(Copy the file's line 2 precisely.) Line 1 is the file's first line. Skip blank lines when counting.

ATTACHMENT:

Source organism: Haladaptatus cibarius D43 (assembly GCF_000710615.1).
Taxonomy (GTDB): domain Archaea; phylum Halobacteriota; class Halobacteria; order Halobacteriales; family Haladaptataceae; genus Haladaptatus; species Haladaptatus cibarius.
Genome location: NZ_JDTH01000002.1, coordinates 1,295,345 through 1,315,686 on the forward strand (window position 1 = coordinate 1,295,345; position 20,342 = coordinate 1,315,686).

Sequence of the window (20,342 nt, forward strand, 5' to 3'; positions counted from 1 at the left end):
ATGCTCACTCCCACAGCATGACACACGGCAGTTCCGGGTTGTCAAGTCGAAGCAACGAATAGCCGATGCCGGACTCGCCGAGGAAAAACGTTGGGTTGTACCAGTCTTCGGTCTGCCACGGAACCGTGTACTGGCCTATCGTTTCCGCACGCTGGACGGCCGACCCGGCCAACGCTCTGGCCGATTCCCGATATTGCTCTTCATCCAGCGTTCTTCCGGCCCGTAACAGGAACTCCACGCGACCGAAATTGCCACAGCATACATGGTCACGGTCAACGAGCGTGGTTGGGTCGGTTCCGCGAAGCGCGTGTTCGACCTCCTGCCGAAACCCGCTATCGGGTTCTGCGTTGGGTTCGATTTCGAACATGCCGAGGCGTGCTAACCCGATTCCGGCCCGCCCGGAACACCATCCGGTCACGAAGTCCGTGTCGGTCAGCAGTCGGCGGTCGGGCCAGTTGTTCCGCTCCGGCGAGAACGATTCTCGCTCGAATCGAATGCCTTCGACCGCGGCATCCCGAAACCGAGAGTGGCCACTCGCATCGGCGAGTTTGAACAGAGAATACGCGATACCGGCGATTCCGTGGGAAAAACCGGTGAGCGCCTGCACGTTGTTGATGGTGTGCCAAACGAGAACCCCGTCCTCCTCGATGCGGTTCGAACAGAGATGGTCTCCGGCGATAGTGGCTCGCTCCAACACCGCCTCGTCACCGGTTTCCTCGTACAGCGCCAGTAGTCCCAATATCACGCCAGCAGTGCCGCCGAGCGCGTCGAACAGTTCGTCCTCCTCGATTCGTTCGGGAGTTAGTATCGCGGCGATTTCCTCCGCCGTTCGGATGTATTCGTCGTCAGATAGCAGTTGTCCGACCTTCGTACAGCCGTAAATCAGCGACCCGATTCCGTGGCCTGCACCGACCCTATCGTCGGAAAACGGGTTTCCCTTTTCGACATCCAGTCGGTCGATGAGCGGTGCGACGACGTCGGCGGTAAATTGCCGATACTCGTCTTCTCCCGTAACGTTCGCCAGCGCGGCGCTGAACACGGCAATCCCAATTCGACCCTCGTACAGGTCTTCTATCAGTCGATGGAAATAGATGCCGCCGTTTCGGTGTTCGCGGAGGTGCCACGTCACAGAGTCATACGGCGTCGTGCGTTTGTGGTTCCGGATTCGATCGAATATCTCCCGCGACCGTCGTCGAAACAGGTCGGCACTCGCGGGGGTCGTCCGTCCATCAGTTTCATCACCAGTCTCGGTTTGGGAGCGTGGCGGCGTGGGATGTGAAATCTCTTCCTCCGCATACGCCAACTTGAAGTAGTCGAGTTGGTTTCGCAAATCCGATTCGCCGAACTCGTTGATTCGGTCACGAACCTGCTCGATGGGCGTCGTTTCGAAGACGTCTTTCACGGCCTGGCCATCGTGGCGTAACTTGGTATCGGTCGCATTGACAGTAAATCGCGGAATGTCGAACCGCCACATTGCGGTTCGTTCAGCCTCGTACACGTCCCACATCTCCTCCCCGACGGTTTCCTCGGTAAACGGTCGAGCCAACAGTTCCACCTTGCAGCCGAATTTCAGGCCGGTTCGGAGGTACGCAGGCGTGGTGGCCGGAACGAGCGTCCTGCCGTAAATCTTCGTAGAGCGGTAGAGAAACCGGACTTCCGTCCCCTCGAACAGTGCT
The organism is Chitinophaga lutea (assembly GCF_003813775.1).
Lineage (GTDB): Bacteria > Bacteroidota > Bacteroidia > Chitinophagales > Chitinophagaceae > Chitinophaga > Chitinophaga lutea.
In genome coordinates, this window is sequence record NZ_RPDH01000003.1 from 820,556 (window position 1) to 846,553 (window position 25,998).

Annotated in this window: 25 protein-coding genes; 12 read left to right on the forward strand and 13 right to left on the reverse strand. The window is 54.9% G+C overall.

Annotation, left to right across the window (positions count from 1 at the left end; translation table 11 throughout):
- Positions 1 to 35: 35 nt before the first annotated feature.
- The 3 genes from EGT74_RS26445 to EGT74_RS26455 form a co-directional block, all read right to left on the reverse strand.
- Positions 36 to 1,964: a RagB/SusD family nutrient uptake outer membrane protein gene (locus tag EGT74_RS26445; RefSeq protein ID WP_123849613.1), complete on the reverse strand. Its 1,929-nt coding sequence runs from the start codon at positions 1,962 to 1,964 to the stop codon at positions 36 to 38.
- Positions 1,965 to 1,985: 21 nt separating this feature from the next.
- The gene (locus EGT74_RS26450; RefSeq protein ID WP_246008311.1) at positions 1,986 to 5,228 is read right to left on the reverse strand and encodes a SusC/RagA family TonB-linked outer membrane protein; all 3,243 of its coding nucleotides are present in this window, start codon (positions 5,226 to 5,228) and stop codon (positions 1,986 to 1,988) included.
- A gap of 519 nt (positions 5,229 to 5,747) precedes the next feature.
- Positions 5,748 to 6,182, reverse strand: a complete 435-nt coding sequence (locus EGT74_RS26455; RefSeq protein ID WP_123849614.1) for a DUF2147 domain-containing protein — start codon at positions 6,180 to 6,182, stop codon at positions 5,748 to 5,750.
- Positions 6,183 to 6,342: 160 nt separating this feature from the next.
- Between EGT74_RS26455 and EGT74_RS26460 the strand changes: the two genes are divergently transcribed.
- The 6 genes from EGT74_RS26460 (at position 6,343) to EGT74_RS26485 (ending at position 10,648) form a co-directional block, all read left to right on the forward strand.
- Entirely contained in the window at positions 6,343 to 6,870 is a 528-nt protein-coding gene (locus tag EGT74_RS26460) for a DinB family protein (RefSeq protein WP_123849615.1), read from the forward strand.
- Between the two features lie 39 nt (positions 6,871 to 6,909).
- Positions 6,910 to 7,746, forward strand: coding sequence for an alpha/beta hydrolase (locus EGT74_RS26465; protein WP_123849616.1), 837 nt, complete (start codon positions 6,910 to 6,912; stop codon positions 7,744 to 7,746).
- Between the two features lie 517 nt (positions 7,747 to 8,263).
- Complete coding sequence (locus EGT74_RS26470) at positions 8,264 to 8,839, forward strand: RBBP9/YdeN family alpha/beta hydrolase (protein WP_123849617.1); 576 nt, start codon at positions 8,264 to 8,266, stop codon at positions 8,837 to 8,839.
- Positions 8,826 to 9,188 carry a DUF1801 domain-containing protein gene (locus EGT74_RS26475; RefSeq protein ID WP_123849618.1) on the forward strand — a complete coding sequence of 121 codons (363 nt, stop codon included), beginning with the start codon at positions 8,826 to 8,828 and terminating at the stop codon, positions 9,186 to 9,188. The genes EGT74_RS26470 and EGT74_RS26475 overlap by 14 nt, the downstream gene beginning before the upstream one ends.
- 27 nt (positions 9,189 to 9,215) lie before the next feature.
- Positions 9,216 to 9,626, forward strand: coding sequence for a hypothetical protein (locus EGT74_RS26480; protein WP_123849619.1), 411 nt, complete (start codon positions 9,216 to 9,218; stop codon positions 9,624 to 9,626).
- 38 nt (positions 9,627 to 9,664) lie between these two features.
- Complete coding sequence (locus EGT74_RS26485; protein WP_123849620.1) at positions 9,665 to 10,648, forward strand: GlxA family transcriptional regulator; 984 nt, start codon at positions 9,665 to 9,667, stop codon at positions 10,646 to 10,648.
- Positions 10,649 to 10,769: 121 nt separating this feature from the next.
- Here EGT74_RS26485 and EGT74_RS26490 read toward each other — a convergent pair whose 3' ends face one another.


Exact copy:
Taxonomy (GTDB): domain Archaea; phylum Halobacteriota; class Halobacteria; order Halobacteriales; family Haladaptataceae; genus Haladaptatus; species Haladaptatus cibarius.